Golden Acrylics and Mediums
Golden acrylics and mediums are a great affordable treat for acrylic or mixed media artists. For starters, Golden Artist Colors is a company that is wonderfully nerdy about their paint products: their artist colors are subject to rigorous testing and they are constantly doing research to improve the durability and quality of their products. You can trust that you won’t pick up a lemon of an art supply if it carried the Golden label. Their line of mediums has something for everyone. If you’re looking for new ways to mix your media, or just looking for inspiration, try picking up one of their mediums. Their molding paste and pastel ground both allow dry media like pastels, graphite, or colored pencil to be mixed with acrylic paint in heretofore impossible ways. Their crackle paste, fiber paste, and tar gel can add unique textures to paintings. Their line of GAC products allow for chemical barriers that prevent degeneration, as well as allowing for different ways to mix and layer paint. In short, they’re an excellent company that makes excellent products, and this Summer is a great time to try out something new and interesting!
Guerrilla Pochade Boxes
Guerrilla Products makes a fantastic array of high-quality painting accessories, many specifically designed for plein air painting. Along with tripods, portable chairs, umbrellas, and brush rolls, their pochade boxes are beautifully designed and amazingly efficient. Their worth is evident through the thoughtful design and construction.
The CigarBox has a hinged lid that can accommodate two 8″x10″ panels, and the palette slides out to reveal space for paints and accessories. The ThumBox kit has a designated space to hold two wet 6×8 panels in the lid, and comes with 4 short handled brushes, a brush washer, a composition finder, a detachable palette, AND a bag to carry it all together! These boxes are designed for hardworking artists by someone who is listening intently to what artists need and want. Picking up one of these pochade boxes for yourself will feel like Christmas came early!
A good easel is an excellent investment in your professional artistic future- especially if you’re the kind of artist who tends to stand their painting-in-progress up on any vertical surface that’s handy (this blogger is guilty of doing this). A professional easel will help you to produce more professional work. If you are in the market for a good easel, and you’d like to buy one you will never have to replace, look for a MABEF easel. A good easel is a quality piece of furniture, which won’t wear out and never goes out of style. MABEF easels are constructed using solid beech wood (see their website for an in depth explanation of why, using words like “grain”, “consistency”, and “tannin”) and MABEF specializes in making easels with “unparalleled function and aesthetic qualities.” Beautiful and useful: how could you go wrong with that combo? When you get your easel, be sure to take a few moments to register it online, to take advantage of MABEF’s amazing lifetime warranty. Bottom line on MABEF’s durability: “Properly cared for, your MABEF easel will last a lifetime, reducing the overall cost of ownership.” Great warranty, great deal, great product.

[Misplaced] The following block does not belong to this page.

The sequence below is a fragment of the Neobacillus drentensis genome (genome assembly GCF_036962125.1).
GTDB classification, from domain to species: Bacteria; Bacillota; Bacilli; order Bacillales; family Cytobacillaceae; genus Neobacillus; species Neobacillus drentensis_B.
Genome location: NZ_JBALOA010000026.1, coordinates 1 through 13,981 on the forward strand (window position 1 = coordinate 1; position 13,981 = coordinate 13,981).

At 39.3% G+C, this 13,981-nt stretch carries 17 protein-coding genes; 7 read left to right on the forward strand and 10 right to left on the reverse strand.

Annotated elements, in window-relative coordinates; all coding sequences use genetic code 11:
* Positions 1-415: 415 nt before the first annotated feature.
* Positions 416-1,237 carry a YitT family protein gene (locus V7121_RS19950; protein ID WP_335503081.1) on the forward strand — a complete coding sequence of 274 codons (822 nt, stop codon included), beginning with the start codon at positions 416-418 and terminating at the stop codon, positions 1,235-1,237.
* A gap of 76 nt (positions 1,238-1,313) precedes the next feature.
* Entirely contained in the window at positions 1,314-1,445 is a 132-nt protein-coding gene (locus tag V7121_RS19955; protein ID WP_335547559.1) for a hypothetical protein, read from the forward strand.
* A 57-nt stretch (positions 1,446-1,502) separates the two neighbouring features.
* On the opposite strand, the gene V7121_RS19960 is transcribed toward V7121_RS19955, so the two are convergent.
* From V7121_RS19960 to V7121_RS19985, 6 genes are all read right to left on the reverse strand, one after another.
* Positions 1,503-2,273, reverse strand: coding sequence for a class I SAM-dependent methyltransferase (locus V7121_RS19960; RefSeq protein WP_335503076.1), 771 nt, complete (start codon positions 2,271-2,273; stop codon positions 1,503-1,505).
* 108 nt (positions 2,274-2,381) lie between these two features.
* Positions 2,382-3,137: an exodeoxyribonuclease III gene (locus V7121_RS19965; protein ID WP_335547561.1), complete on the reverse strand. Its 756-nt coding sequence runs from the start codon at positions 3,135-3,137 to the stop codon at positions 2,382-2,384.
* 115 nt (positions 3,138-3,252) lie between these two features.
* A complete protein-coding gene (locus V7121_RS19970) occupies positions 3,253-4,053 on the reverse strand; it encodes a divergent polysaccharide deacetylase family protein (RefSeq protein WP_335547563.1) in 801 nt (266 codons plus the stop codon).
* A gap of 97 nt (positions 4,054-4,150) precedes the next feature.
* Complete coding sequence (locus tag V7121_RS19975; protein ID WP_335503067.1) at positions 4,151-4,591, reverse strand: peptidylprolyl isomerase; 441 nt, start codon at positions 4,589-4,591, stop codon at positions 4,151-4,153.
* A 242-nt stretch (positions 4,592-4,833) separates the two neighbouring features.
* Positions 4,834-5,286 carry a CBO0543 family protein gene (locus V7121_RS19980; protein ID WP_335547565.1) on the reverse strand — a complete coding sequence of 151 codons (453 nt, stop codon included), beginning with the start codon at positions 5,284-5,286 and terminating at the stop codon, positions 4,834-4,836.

Daniel Smith Watercolors
Daniel Smith’s Extra Fine Watercolors have been a leading force in the watercolor market for 25 years now. Their unique colors deliver high performance, excellent lightfastness, and permanence. This is always an important quality for watercolors, as they can be notoriously fugitive. Their pigments are made from high quality minerals, including some you’re used to seeing in the form of semi-precious stones, such as amethyst and hematite. To learn more about their process and the science that backs it up, check their website, where you’ll find an absolute wealth of details about their milling process, chemical makeup of their pigments, and information about paint granulation. Aside from sheer quality, DS Watercolors deliver an impressive array of one-of-a-kind colors, allowing artists to find precisely the right hue for the job. For artists looking for an upgrade, their luxe Luminescent colors give a “sparkle, sheen, or reflective glow” and really add a sumptuous touch to any watercolor painting.
Come and join us for Merion Art Adventure: an afternoon of creativity and fun, presented by Merion Art, and First Friday Mainline. From 1-4pm on Saturday, June 9th, come check out live art demos, view original artwork by local artists, try some tasty food and drinks, and generally enjoy yourself on a Saturday afternoon in downtown Ardmore!